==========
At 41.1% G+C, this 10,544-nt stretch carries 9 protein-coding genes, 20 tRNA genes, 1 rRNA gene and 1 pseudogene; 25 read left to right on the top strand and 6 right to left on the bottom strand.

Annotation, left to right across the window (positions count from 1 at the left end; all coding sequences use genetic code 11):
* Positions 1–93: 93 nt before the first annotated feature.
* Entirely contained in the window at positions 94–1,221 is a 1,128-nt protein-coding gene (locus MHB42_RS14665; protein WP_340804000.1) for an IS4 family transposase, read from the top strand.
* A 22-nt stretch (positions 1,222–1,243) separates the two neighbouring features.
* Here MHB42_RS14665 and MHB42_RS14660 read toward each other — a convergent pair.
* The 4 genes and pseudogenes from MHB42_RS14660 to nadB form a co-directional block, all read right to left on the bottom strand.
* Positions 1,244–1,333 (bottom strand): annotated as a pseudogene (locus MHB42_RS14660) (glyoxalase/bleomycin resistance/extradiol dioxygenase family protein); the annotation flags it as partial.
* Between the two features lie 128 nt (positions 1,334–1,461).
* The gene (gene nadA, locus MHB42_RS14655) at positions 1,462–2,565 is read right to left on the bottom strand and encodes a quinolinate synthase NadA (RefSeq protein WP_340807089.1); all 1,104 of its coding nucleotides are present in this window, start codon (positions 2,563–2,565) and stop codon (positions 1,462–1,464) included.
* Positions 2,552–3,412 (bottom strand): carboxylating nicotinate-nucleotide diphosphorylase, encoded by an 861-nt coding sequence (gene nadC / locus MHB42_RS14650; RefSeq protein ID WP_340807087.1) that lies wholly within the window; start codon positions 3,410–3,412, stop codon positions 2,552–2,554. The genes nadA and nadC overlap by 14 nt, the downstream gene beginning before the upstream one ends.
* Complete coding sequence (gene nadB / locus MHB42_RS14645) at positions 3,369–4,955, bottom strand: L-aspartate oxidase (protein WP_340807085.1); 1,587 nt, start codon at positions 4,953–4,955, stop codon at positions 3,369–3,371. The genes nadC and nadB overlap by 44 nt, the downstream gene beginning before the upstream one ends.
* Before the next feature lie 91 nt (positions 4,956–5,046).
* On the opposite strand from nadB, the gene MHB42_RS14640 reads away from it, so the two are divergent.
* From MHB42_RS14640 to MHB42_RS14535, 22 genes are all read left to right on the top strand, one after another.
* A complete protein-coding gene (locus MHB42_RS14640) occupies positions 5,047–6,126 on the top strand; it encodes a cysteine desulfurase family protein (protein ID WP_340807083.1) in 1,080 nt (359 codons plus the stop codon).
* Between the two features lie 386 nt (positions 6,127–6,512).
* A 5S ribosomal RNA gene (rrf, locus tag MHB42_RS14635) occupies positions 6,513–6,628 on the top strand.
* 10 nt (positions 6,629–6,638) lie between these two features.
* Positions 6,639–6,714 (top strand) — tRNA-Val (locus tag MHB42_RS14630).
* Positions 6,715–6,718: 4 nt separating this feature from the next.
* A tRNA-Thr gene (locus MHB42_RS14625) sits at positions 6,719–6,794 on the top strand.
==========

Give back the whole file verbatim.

At 41.1% G+C, this 10,544-nt stretch carries 9 protein-coding genes, 20 tRNA genes, 1 rRNA gene and 1 pseudogene; 25 read left to right on the top strand and 6 right to left on the bottom strand.

Annotation, left to right across the window (positions count from 1 at the left end; all coding sequences use genetic code 11):
* Positions 1–93: 93 nt before the first annotated feature.
* Entirely contained in the window at positions 94–1,221 is a 1,128-nt protein-coding gene (locus MHB42_RS14665; protein WP_340804000.1) for an IS4 family transposase, read from the top strand.
* A 22-nt stretch (positions 1,222–1,243) separates the two neighbouring features.
* Here MHB42_RS14665 and MHB42_RS14660 read toward each other — a convergent pair.
* The 4 genes and pseudogenes from MHB42_RS14660 to nadB form a co-directional block, all read right to left on the bottom strand.
* Positions 1,244–1,333 (bottom strand): annotated as a pseudogene (locus MHB42_RS14660) (glyoxalase/bleomycin resistance/extradiol dioxygenase family protein); the annotation flags it as partial.
* Between the two features lie 128 nt (positions 1,334–1,461).
* The gene (gene nadA, locus MHB42_RS14655) at positions 1,462–2,565 is read right to left on the bottom strand and encodes a quinolinate synthase NadA (RefSeq protein WP_340807089.1); all 1,104 of its coding nucleotides are present in this window, start codon (positions 2,563–2,565) and stop codon (positions 1,462–1,464) included.
* Positions 2,552–3,412 (bottom strand): carboxylating nicotinate-nucleotide diphosphorylase, encoded by an 861-nt coding sequence (gene nadC / locus MHB42_RS14650; RefSeq protein ID WP_340807087.1) that lies wholly within the window; start codon positions 3,410–3,412, stop codon positions 2,552–2,554. The genes nadA and nadC overlap by 14 nt, the downstream gene beginning before the upstream one ends.
* Complete coding sequence (gene nadB / locus MHB42_RS14645) at positions 3,369–4,955, bottom strand: L-aspartate oxidase (protein WP_340807085.1); 1,587 nt, start codon at positions 4,953–4,955, stop codon at positions 3,369–3,371. The genes nadC and nadB overlap by 44 nt, the downstream gene beginning before the upstream one ends.
* Before the next feature lie 91 nt (positions 4,956–5,046).
* On the opposite strand from nadB, the gene MHB42_RS14640 reads away from it, so the two are divergent.
* From MHB42_RS14640 to MHB42_RS14535, 22 genes are all read left to right on the top strand, one after another.
* A complete protein-coding gene (locus MHB42_RS14640) occupies positions 5,047–6,126 on the top strand; it encodes a cysteine desulfurase family protein (protein ID WP_340807083.1) in 1,080 nt (359 codons plus the stop codon).
* Between the two features lie 386 nt (positions 6,127–6,512).
* A 5S ribosomal RNA gene (rrf, locus tag MHB42_RS14635) occupies positions 6,513–6,628 on the top strand.
* 10 nt (positions 6,629–6,638) lie between these two features.
* Positions 6,639–6,714 (top strand) — tRNA-Val (locus tag MHB42_RS14630).
* Positions 6,715–6,718: 4 nt separating this feature from the next.
* A tRNA-Thr gene (locus MHB42_RS14625) sits at positions 6,719–6,794 on the top strand.